Hi [Driver Name], it’s [Your Name] from [Company]. We saw your interest in [Job Title]. We offer [Pay, Home Time, or Benefits] and are excited to get in touch. Text or call me at [Phone Number] or finish your application at [Website]. Thanks!
YES if interested  
NO if not
END opt out all msgs

Qualifying Candidates: 

Hi [Driver Name], we saw your application for [Job Title]. I’d like to talk a little more by phone or text message. When is a good time?
—[Your Name], Recruiter at [Company]

Closing the Loop: 

Hi [Driver Name], are you still interested in driving with [Company]? If so, I’d love to hear from you. You can also find open jobs at [Website].
—[Your Name], Recruiter at [Company]

4. Maintain a Unified Tracking System

In a strong text recruitment campaign, clear organization is essential. You will likely have multiple people managing the text campaign, and there will be countless drivers to keep track of. Use a digital tracking system to document your text messages and what stage of the recruitment pipeline each driver is in. A unified tracking system will also ensure that you don’t send duplicate messages to the same driver. You will know exactly what information has been shared with each driver. 

A unified tracking system should also track other forms of communication with each driver. Texting can be an effective recruitment tool, but it shouldn’t be the only or even necessarily the primary tool. Integrate texting with other forms of communication. A blended approach that includes calls, emails, and texts is an effective strategy.

5. Work Toward In-Person Communication

Text recruitment campaigns are an excellent way to expand your driver candidate pool, but don’t lose sight of the end goal. Ultimately, the goal is to increase interviews that lead to driver hires.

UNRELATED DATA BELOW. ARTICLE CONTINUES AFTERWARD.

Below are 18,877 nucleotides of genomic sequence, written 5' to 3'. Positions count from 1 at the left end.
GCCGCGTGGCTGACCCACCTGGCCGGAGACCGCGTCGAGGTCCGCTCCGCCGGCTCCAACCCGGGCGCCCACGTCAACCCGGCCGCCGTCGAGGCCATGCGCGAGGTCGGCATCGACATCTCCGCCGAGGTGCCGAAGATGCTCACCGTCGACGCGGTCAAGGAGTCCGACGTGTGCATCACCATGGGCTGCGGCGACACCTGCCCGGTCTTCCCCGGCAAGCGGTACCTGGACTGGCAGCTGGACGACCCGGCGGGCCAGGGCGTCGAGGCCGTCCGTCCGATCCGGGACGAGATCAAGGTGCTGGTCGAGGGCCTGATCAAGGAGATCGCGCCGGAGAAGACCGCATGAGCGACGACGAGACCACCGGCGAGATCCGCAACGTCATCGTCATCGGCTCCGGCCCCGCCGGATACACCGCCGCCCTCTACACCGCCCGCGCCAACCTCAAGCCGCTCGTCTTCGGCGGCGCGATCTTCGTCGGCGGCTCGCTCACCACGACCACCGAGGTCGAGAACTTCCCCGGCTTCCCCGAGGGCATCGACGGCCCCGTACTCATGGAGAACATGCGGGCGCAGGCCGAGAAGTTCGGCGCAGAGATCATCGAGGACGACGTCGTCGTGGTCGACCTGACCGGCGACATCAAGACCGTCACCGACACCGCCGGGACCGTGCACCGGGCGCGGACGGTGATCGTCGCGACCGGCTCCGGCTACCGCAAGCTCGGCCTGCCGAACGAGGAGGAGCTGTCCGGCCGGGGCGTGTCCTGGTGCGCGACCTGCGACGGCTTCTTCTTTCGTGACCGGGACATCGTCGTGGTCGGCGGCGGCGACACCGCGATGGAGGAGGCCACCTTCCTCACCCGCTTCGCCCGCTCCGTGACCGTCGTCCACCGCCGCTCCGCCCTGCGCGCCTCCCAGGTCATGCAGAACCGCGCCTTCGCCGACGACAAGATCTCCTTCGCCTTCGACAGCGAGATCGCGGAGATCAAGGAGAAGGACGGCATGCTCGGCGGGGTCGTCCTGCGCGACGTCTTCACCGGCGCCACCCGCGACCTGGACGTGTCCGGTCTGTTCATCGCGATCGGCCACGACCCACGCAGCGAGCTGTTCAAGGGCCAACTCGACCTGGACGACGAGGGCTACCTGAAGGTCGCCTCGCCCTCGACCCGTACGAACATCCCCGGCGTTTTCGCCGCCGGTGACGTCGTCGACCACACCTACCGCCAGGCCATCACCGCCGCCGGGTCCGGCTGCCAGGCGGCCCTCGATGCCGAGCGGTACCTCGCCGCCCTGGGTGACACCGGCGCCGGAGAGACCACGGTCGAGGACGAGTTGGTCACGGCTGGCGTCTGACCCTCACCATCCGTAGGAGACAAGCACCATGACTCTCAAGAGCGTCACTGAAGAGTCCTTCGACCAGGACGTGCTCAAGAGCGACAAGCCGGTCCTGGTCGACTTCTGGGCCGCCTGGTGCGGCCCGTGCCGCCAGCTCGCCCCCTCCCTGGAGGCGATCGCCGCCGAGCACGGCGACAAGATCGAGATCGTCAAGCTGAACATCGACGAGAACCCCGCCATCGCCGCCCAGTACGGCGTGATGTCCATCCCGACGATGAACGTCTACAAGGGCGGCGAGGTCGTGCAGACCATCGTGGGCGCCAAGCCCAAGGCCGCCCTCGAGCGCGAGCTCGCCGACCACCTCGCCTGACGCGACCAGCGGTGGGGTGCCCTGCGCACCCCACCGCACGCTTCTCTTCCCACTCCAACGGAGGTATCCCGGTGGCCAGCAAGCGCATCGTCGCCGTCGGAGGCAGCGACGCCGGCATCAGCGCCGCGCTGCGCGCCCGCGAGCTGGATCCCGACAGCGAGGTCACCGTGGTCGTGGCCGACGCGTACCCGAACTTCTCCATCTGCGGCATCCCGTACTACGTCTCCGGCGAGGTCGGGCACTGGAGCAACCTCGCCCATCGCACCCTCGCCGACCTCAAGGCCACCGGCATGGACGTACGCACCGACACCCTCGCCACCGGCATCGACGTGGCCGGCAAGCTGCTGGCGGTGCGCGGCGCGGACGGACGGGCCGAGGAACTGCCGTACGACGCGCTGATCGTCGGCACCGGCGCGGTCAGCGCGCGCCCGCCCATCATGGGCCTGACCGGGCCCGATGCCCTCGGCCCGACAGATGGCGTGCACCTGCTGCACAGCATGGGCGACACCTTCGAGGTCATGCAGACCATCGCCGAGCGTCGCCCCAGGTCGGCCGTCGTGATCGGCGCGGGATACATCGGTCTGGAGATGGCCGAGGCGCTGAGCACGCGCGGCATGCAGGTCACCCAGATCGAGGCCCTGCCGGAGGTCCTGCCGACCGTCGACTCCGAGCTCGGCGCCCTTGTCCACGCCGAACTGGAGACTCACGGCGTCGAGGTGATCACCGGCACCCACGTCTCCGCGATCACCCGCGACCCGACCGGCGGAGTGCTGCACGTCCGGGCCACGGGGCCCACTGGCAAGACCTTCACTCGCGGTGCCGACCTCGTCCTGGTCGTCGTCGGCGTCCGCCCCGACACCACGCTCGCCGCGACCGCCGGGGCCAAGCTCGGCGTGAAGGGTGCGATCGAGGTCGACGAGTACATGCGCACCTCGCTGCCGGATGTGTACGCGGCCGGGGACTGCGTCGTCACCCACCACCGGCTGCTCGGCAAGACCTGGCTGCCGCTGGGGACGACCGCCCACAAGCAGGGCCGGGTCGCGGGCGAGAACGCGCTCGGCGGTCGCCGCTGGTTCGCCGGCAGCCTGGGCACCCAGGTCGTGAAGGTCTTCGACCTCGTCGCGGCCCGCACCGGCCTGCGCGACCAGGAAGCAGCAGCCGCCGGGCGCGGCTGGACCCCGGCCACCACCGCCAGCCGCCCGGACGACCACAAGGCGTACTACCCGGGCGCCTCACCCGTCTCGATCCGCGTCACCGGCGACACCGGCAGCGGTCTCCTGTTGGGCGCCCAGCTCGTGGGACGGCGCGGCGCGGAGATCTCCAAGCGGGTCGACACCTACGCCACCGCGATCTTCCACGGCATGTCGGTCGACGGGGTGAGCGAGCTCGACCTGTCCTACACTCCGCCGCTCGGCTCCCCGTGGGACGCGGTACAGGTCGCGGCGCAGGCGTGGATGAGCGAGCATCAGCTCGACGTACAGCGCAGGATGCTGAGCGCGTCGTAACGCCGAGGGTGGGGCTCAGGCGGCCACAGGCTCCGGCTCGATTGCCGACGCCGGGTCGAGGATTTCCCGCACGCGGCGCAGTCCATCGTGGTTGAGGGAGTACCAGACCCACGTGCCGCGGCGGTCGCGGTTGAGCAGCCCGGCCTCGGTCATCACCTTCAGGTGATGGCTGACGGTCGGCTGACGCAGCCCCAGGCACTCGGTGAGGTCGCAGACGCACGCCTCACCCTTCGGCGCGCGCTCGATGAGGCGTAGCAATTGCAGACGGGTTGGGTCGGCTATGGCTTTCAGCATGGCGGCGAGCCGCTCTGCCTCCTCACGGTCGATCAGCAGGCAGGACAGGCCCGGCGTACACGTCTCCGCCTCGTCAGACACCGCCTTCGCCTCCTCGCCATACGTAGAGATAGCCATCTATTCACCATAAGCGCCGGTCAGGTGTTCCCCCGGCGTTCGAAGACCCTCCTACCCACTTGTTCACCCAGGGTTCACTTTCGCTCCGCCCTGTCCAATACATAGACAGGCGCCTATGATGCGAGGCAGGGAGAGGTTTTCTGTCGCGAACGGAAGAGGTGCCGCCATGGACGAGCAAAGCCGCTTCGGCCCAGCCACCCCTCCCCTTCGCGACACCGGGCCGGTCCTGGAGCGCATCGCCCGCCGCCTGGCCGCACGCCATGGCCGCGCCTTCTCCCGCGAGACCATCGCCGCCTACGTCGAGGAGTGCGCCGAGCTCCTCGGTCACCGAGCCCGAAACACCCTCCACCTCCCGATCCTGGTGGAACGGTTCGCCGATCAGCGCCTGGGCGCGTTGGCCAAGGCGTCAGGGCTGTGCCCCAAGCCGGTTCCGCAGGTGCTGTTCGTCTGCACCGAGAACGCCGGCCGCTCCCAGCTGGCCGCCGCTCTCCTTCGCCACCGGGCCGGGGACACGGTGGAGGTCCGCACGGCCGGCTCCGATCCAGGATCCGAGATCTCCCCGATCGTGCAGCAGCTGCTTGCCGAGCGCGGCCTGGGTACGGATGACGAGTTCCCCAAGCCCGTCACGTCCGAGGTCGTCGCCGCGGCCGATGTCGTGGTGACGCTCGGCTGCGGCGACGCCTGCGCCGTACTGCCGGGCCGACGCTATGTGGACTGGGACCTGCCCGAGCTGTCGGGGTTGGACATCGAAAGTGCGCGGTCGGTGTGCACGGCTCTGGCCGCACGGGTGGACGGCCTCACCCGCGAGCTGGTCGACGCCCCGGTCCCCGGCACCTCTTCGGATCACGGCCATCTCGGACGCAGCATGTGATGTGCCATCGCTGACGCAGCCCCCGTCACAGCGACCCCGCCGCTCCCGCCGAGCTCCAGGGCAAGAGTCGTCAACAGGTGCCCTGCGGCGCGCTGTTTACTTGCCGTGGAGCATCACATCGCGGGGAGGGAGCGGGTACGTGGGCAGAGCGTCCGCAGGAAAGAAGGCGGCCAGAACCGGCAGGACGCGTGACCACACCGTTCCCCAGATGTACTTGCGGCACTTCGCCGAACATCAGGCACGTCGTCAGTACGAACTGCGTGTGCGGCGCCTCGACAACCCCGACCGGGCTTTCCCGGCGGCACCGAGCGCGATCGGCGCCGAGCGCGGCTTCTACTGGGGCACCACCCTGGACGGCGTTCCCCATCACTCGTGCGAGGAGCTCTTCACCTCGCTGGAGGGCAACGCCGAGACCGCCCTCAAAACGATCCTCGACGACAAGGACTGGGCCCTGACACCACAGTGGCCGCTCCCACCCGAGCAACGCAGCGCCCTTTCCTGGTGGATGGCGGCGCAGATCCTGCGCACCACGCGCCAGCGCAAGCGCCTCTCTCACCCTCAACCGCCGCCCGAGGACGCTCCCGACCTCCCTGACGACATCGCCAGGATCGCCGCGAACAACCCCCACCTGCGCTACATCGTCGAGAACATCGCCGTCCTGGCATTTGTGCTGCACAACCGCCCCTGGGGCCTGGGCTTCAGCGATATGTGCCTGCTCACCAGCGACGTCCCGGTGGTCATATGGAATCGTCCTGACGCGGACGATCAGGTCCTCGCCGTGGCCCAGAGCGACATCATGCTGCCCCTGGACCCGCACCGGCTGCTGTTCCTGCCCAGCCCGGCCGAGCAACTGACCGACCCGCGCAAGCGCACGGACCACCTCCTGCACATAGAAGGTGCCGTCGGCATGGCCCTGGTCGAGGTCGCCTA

Texting is an efficient way to handle the logistics leading up to an interview, but it shouldn’t feel impersonal.

Each text message helps set a foundation for future conversations. Building meaningful relationships with potential driver candidates is at the core of an effective text recruitment strategy.

ultimate guide to truck driver recruiting

Ultimate Guide to Truck Driver Recruiting

Current ways of recruiting truck drivers just don’t work anymore. That’s because recruiting isn’t a transaction. This ultimate guide helps carriers recruit for retention.

Get the Ebook

hiring dump truck drivers

It’s tempting to use a universal recruitment strategy across all of your unfilled driving positions. Avoid the trap! That’s not the most effective strategy if your goal is to recruit for retention. While dump truck drivers may have a lot in common with other truckers, there are also key differences. Honing in on those unique needs and preferences will help set your recruiting strategy apart. When you are hiring dump truck drivers, there are a few specific job components that are essential to mention to candidates. 

1. Home Time